• In the climactic duel in White Night, a Big Bad is taken by surprise when the ground he's running on suddenly turns into frictionless dust.
    • Now that Harry is buddies with the Genius Loci of Demonreach, he gets to regularly pull these off on the island when he's fighting people only running on mortal senses. Even immortal sense aren't as good as intellectus.
    • No one, not even Uriel, really expected that Waldo Butters would become a Knight of the Cross, much less reforge the Sword of Faith into a lightsaber.
  • The appendix of Dune (the first Dune book) argues that the Bene Gesserit order should have foreseen that the Kwisatz Haderach they were trying to create would not serve the order.
    • They were also making it easy for their members to fake being messiahs in case of emergency, so they underestimated the real thing.
  • In the fourth Earth's Children book, Plains of Passage, Attaroa tries to kill Ayla to show her tribe what happen to those who resist her, only to be killed by Wolf, who has been hiding in the woods. Since Wolf is the world's first domesticated wolf, there really wasn't any way Attaroa could have even suspected that he exists.
  • In Isaac Asimov's Foundation series:
  • Halo's The Forerunner Saga: When the Forerunners declared war on the Precursors for forsaking them, the latter are so shocked that anyone would try to attack them that they basically do nothing as the former all but wipe them out. Almost ten million years later, the Forerunners themselves get a big shock when they discover that the Precursors (whom they now all but worship as gods) are back, as the Flood.
  • Harry Potter: "Nobody will ever guess that I've made Soul Jars, and even if they do they will never find them. What? They did and they did? FUUUUUUUUUUUUU-"
    • Voldy has one as well before the series takes place. He seriously did not expect a mother's love to cause his curse to backfire like it did. He later admits his mistake...but he doesn't learn from it.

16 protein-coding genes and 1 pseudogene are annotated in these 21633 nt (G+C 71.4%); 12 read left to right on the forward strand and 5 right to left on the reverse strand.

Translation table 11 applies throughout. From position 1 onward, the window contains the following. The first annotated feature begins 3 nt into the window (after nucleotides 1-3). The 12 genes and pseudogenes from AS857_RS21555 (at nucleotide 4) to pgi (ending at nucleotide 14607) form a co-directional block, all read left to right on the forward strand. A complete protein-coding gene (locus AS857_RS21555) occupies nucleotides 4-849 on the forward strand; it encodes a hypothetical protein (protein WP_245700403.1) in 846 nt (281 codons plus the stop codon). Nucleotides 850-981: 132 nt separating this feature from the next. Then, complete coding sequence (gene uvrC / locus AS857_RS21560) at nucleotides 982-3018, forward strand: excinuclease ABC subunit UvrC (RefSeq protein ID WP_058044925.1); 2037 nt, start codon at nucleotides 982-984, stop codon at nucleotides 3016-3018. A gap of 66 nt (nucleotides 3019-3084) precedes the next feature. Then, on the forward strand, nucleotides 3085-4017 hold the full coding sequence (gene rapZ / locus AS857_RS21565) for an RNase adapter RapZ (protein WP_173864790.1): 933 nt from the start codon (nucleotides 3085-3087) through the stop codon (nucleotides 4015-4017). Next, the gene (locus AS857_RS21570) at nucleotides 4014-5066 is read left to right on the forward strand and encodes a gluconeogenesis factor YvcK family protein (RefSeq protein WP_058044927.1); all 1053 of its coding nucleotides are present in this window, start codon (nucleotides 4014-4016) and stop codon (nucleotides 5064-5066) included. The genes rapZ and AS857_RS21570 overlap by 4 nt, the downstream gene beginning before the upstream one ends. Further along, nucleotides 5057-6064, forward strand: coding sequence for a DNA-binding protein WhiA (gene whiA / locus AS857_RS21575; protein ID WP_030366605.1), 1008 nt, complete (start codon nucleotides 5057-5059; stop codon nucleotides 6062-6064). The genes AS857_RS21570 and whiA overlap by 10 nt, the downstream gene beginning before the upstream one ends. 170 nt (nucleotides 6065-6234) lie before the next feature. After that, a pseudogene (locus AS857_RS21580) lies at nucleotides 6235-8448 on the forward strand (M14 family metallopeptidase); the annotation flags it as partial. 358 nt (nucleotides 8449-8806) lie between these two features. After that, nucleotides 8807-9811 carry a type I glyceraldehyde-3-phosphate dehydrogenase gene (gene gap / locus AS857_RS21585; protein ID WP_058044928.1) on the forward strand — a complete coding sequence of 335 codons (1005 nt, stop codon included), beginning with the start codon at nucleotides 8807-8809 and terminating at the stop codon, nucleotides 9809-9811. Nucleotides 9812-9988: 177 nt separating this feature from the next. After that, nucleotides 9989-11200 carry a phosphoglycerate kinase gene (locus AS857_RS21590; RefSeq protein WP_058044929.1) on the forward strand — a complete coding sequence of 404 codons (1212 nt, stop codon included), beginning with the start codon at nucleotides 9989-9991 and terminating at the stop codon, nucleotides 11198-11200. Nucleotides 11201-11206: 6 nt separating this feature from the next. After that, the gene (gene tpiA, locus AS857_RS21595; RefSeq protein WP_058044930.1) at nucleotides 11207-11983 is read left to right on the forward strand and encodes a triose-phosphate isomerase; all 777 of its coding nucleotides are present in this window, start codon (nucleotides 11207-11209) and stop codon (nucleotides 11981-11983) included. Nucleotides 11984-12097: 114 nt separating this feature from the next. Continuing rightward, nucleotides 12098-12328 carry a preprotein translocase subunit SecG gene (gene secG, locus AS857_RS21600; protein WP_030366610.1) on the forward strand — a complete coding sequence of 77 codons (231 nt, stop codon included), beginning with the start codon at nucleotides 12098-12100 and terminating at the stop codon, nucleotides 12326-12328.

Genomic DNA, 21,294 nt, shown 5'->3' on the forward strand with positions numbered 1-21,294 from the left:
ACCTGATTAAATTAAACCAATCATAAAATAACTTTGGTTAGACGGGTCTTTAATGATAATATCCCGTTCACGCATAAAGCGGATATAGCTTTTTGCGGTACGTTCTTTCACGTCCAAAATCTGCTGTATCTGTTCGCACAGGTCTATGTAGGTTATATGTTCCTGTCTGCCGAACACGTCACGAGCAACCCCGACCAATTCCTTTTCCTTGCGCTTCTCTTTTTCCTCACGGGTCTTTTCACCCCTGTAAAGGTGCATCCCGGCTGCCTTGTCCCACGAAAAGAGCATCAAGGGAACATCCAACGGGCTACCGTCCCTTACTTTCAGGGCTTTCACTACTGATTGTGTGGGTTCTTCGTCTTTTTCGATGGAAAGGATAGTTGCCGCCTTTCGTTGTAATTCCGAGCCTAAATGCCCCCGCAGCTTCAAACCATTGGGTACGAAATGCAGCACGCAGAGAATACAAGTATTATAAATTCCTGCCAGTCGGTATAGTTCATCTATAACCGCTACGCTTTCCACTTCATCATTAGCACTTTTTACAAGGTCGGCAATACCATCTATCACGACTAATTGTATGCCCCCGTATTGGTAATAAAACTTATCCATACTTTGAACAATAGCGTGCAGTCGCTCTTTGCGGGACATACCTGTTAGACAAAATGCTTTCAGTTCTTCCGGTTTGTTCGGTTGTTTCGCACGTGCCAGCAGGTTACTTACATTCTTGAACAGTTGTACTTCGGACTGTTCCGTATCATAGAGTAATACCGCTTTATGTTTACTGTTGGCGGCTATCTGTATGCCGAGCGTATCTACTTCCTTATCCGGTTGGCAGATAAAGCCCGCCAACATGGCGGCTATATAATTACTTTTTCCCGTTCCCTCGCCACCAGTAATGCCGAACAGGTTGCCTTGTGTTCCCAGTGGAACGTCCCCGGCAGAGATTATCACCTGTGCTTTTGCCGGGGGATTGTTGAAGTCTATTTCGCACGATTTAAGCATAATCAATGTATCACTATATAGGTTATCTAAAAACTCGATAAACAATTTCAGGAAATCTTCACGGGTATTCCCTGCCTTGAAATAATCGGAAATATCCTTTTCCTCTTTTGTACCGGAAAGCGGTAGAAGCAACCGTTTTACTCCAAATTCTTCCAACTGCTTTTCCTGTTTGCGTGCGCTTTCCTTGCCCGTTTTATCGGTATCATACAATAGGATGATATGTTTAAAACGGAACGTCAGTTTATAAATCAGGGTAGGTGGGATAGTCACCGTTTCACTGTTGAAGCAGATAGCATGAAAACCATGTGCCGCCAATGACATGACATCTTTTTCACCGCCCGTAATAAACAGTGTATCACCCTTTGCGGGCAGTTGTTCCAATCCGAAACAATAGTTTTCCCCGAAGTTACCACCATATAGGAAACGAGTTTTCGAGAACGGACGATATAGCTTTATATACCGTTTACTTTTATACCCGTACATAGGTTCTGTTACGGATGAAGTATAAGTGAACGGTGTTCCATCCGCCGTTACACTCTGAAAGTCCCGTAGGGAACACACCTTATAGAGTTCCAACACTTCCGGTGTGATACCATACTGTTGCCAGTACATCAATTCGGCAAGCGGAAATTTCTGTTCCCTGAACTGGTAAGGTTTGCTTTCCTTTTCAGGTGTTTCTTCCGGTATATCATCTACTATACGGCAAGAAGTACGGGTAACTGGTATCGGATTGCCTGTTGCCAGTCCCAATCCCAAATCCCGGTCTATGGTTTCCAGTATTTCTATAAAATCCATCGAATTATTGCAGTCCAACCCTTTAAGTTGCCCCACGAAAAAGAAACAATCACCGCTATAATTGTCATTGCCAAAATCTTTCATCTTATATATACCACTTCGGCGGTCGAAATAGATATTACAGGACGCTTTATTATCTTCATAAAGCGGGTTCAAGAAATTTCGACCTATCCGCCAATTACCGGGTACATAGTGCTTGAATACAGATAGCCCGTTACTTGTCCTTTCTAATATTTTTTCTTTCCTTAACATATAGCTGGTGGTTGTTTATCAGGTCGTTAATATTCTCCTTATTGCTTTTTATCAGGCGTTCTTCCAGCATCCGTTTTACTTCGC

• The legacy of the Elder Wand, which Voldemort so desired in Deathly Hallows, was supposed to die with Dumbledore, by having Snape kill him by his command. However, unexpected and unbeknown to everyone till the very end, Draco Malfoy had already inadvertently gained the wand's allegiance at the end of The Half-Blood Prince by Disarming Dumbledore (thus defeating him) beforehand. Then a few months later, Harry overpowers Malfoy at the Malfoy Manor, which subsequently transfers the Elder Wand's ownership to him. According to wand lore, one only has to defeat the Elder Wand's current master to win over its ownership; whether the previous master was in possession of the wand does not matter. Thus, even though Voldemort is in possession of the Elder Wand in the final battle, he cannot unleash its full power, nor can he harm Harry with it, as the wand has already sworn allegiance to Harry, making him its true master.
      • Also counts as an unknown known: Voldemort believes that Snape is the true owner because he killed its previous owner. Its previous owner was Dumbledore, who got it from Grindelwald, who was killed by Voldemort. Oops.
    • The Big Good Dumbledore gets his own moment. He's a supremely intelligent wizard, completely in control of himself, plans years and years in advance and all his guesses, intuitions and plans come exactly as he wishes. The one mistake he makes? When hunting for Voldemort's horcruxes, he's unprepared for the fact that the chosen object was in fact a lost artifact in its own right, the Resurrection Stone - The Remnant of a quest Dumbledore abandoned nearly 80 years ago, which cost him the life of his sister and his relationship to his brother. Confronted with a single opportunity to meet his sister and beg for her forgiveness, Dumbledore let his guard slip and fiddled with the object despite it being cursed (which he knew fully well). This resulted in him getting a curse that makes him Secretly Dying for the better part of a year. What makes Dumbledore so awesome is that he's able to capitalize on his own mistake and have it adjust into a pitch perfect end-game.